By Josef Woodard | Published October 2022
On the historical timeline of jazz fusion, Vital Information is a band that showed up a bit late to the party. By the time they entered the scene with their 1983 debut, dynamic drummer and bandleader Steve Smith was channeling ideas and energies from pillars of the genre that were already somewhat in retreat from the limelight.
In retrospective hindsight — the kind of overview we can glean from a new four-disc reissue set of Columbia releases from 1983 to ’88 — there are detectable echoes of electric Miles Davis, Weather Report and Return to Forever, in tamer, tidier forms. At the same time, we can detect elements of Smith’s high-profile pop gig with Journey, if in wilder and more stretched-out forms.
Part of the problem in judging how well this music stands the test of time — how vital it sounds to modern ears — is that the calculated vapidity of smooth jazz, which flourished after these albums were released, lends an unflattering and somewhat unfair retrospective point of comparison. On too many of the tracks here, especially after the tougher-spirited 1983 debut, a smooth association diminishes the music’s integrity and aging process, although there are sophisticated elements in this body of work and strong playing by the likes of saxophonist David Wilczewski, guitarists Dean Brown and Mike Stern, keyboardist Tom Coster and other guests.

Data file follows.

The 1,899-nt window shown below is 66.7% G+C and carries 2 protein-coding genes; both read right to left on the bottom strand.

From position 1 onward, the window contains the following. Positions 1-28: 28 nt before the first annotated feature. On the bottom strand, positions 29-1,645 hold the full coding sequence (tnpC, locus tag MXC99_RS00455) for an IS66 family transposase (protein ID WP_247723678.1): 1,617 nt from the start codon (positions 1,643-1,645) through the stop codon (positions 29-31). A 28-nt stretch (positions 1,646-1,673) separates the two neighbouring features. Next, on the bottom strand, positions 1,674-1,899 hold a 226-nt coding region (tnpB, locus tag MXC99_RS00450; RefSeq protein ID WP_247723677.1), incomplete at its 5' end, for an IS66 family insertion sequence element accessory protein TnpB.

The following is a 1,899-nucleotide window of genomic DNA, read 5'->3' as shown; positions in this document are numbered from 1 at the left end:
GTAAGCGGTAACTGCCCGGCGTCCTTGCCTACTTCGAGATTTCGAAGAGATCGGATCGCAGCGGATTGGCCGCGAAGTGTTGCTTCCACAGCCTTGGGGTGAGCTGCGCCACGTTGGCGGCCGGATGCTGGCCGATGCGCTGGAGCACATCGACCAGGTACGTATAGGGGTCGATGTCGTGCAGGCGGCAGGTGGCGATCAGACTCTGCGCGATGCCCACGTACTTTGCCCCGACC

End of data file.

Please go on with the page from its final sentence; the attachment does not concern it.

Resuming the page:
After the fusion-fired vitality of the debut, including the anthemic “Looks Good, Feels Good,” the follow-up album, Orion, asserted itself in a bigger, splashier and more reverb-doused way, suggesting a type of arena fusion.
With the album Global Beat came a further dip into studio-polished sheen and ’80s pop sound values, combined with some glib themes out of the proto-smooth pocket.
The Columbia-era finale, Fiafiaga (Celebration), introduces the hyper-nimble post-fusioneer guitarist Australian Frank Gambale, a bandmate for years to come.
As the group evolved beyond its Columbia years, moving on to smaller labels and more creative control, the going got more interesting — even including brief flirtations with collective improvisation. But this compendium, despite its shortcomings in retrospect, provides a valuable reminder of the band’s major-label roots.
Complete Columbia Recordings: ooks Bad Feels Good; Questionable Arrivals; V.G.; Vital Information; All That Is; Stoughton To Stockholm Samba; 13th Month; Future Primitive; Thank You Mr. Edison; The Strut; Orion; Blade; The Adventures Of Hector And Jose; Shadows Past; Blues To Bappe II; One Flight Up; Island Holiday; Johnny Cat; Novato Sunset; Jave And A Nail; Jave And A Nail Revisited; Global Beat; Black Eyebrows; In A Low Voice; Traditions In Transition; Blues To Bappe I; Forget Me Not; Please Don’t Feel Bad; The Chant; Maltese Connection; Celebration (Fiafiaga); Babaluwaiye (The Creator); Sunday Afternoon; The Perfect Date; Whenever You’re Ready; 50/50. (3:30:00)
Personnel: Steve Smith, drums; Dean Brown, Mike Stern, Frank Gambale, Eef Albers, Torsten de Winkel, Ray Gomez, guitar; David Wilczewski, saxophones; Tim Landers, Kai Eckhardt, bass; Tom Coster, Kit Walker, Jay Oliver, keyboards; Andy Narell, steel drums; Lenny Castro, Mike Fisher, Armando Peraza, percussion.
Ordering Info: vitalinformation.com